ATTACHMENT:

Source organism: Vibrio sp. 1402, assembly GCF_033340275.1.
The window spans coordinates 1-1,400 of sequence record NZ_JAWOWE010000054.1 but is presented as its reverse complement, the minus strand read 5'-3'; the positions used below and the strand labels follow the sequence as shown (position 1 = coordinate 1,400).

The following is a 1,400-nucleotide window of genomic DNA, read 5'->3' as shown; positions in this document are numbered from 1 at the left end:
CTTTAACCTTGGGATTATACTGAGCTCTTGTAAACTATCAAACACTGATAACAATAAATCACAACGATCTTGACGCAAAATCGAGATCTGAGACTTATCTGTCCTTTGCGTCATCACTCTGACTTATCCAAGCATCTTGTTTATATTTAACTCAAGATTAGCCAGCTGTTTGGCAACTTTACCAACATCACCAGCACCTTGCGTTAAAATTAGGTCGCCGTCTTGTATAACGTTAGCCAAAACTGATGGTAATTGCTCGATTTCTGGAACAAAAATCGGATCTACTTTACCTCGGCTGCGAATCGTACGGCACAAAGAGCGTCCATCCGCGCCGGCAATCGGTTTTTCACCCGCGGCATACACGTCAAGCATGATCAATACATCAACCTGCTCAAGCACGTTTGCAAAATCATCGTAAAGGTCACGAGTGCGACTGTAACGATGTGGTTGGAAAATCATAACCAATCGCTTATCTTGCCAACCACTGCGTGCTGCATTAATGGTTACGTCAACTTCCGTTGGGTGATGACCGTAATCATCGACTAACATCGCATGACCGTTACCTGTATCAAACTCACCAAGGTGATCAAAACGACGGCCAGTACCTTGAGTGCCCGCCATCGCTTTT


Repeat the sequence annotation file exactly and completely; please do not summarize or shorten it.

Source organism: Vibrio sp. 1402, assembly GCF_033340275.1.
The window spans coordinates 1-1,400 of sequence record NZ_JAWOWE010000054.1 but is presented as its reverse complement, the minus strand read 5'-3'; the positions used below and the strand labels follow the sequence as shown (position 1 = coordinate 1,400).

The following is a 1,400-nucleotide window of genomic DNA, read 5'->3' as shown; positions in this document are numbered from 1 at the left end:
CTTTAACCTTGGGATTATACTGAGCTCTTGTAAACTATCAAACACTGATAACAATAAATCACAACGATCTTGACGCAAAATCGAGATCTGAGACTTATCTGTCCTTTGCGTCATCACTCTGACTTATCCAAGCATCTTGTTTATATTTAACTCAAGATTAGCCAGCTGTTTGGCAACTTTACCAACATCACCAGCACCTTGCGTTAAAATTAGGTCGCCGTCTTGTATAACGTTAGCCAAAACTGATGGTAATTGCTCGATTTCTGGAACAAAAATCGGATCTACTTTACCTCGGCTGCGAATCGTACGGCACAAAGAGCGTCCATCCGCGCCGGCAATCGGTTTTTCACCCGCGGCATACACGTCAAGCATGATCAATACATCAACCTGCTCAAGCACGTTTGCAAAATCATCGTAAAGGTCACGAGTGCGACTGTAACGATGTGGTTGGAAAATCATAACCAATCGCTTATCTTGCCAACCACTGCGTGCTGCATTAATGGTTACGTCAACTTCCGTTGGGTGATGACCGTAATCATCGACTAACATCGCATGACCGTTACCTGTATCAAACTCACCAAGGTGATCAAAACGACGGCCAGTACCTTGAGTGCCCGCCATCGCTTTT